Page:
Monitoring and tracking surface ships on the open sea presents a unique challenge to the Navy. Something about how radar reacts to water conditions and other elements creates what’s called “sea clutter” and it seriously hampers the military’s ability to track smaller ships and vessels close to shore.
That problem may become a thing of the past with the introduction of Northrop Grumman’s new Broad Area Maritime Surveillance Unmanned Aircraft System (BAMS) monster high-flying drone that was unveiled yesterday in California.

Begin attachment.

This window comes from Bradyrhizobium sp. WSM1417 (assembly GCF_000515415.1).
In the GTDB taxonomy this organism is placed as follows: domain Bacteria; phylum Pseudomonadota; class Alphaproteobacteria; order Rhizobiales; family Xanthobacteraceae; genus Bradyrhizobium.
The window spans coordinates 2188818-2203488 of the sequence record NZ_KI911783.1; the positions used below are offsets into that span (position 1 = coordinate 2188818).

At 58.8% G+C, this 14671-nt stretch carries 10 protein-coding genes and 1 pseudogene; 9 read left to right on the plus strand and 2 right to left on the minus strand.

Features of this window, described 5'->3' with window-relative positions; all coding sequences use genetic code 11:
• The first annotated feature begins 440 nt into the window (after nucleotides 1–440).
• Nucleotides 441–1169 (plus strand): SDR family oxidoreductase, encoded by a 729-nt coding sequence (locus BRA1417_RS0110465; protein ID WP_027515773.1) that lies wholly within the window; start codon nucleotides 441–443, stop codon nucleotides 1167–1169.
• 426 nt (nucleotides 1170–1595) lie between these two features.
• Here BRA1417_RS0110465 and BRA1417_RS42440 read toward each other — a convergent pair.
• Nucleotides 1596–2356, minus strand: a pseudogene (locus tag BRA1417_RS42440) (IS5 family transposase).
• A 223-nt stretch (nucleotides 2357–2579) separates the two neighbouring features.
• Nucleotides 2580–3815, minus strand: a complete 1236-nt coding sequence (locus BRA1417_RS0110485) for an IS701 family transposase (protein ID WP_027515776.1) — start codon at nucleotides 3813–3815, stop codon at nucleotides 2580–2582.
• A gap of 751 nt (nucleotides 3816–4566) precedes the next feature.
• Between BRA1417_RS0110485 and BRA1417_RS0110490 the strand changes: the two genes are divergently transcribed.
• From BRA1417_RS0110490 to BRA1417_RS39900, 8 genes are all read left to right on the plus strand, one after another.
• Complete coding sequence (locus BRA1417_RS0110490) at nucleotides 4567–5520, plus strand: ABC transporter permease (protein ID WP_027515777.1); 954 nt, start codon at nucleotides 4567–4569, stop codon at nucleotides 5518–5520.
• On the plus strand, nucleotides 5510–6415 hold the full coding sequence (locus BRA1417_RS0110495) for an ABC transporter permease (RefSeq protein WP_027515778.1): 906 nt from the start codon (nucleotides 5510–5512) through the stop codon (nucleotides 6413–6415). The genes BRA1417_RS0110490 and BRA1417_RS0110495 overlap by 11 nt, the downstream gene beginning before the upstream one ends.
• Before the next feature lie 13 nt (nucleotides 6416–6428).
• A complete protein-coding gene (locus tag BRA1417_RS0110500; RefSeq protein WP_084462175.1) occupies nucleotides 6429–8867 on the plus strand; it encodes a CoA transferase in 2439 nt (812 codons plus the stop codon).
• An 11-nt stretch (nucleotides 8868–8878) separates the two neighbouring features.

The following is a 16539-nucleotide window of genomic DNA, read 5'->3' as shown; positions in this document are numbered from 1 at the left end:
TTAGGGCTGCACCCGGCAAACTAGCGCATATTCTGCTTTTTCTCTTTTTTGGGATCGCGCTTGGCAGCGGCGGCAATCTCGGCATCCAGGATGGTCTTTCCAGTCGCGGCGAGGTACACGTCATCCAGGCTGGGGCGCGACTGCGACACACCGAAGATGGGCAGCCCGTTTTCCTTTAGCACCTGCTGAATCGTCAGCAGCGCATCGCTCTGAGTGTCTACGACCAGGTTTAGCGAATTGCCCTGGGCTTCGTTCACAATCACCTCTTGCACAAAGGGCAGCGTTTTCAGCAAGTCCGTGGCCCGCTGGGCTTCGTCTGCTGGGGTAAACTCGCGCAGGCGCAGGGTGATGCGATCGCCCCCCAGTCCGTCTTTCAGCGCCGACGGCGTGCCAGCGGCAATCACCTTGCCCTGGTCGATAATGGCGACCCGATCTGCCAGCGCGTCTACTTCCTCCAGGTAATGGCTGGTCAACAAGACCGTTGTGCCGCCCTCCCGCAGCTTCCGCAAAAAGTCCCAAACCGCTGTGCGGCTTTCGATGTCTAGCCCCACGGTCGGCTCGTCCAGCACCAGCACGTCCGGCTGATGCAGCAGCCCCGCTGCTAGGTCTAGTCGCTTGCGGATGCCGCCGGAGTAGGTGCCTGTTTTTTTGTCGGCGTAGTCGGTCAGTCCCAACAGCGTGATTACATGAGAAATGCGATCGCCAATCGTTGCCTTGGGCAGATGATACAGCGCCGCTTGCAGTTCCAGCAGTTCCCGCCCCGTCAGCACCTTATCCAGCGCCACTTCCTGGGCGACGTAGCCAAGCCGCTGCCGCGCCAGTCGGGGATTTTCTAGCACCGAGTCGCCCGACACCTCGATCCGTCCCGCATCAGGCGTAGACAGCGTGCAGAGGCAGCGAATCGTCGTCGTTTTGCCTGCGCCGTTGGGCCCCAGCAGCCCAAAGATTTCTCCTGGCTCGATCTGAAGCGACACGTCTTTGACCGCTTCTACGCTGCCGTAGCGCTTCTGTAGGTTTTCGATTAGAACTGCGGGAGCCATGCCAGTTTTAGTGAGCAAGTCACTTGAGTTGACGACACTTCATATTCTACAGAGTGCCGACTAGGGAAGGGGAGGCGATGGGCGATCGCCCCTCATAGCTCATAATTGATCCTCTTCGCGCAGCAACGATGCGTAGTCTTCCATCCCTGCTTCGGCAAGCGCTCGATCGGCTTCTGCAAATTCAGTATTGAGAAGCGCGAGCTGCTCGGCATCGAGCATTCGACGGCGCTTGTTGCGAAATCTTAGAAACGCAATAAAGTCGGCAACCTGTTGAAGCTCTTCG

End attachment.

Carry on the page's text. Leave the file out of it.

At nearly 50-feet-long, with a wingspan of more than 130-feet the BAMS is not terribly different than Northrop Grumman’s Global Hawk, but what it has that the problem plagued Hawk does not, is a new set of sensors and 360-degree Multi-Function Active Sensor (MFAS) radar.
That radar is what the Navy is banking on to allow them to track whatever they want, from 11 miles up, and for up to 30 hours at a time.
Photo: Northrop Grumman
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